The Hobbit: the Desolation of Smaug

Vastly better than the first installment, definitely avoided the feeling of padding and stretching that plagued that one. However, you should go into it realizing that this is not a movie adaptation of the Tolkien novel, but rather a prequel to Jackson’s LOTR trilogy. It is just as dark as LOTR, with little if any of the fairy tale charm and whimsy of the novel. Jackson makes sure we all know that Smaug is not the REAL villain of the piece and that’s frankly a little disappointing; it diminishes the dragon’s power a bit, especially considering the subplot of Gandalf and the “Necromancer” still feels unnecessary. Martin Freeman does an excellent turn as Bilbo. You can see the growth of the character since the first installment and hints of what he will become in LOTR. Benedict Cumberbatch as the voice of the dragon is, well, Benedict Cumberbatch with every line of dialogue distorted like his infamous “My name is Khan” line from Star Trek Into Darkness. Tauriel, the lone major female character, is well-enough presented that she fits in and doesn’t comes across as an add-on. Legolas, on the other hand…I was left wondering why he was there, what his character added to the plot that couldn’t have been accomplished with another elf. Bard is developed well, and the dwarves, particularly Kili and Balin, have enough stand out materiel to keep them interesting. I saw it in 3D, a technology that is vastly improved from even a few years ago, but not the controversial high frame rate cut. Maybe some other time. The special effects are mostly good, though there were a few long shots of orcs that made me feel like I was running a quest in World of Warcraft. Overall, the movie was a mighty improvement that let me looking forward to the next one.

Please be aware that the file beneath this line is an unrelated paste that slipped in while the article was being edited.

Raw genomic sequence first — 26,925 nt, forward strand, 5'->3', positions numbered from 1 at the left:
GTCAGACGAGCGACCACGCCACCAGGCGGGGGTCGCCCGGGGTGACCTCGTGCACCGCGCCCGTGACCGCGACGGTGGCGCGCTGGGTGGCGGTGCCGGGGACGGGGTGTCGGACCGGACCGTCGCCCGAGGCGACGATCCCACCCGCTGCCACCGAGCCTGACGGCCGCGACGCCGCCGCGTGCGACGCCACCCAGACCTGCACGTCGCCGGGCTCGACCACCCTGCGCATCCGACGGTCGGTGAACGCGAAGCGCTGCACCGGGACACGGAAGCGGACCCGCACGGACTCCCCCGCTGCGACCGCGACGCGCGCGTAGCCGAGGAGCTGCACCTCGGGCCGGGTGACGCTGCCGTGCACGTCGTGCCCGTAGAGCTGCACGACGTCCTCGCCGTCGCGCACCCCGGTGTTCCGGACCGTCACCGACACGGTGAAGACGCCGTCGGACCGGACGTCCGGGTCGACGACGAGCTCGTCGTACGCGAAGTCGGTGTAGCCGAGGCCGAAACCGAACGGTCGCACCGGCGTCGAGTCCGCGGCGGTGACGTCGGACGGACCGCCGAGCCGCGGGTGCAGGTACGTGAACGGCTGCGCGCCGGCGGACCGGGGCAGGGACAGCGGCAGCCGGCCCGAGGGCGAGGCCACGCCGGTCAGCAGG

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One Response to “The Hobbit: the Desolation of Smaug”

  1. […] The Hobbit: The Desolation Of Smaug December 24th, 2013 — “Vastly better than the first installment, definitely avoided the feeling of padding and stretching that plagued that one. However, you should go into it realizing that this is not a movie adaptation of the Tolkien novel, but rather a prequel to Jackson’s LOTR trilogy. It is just as dark as LOTR, with little if any […]” […]

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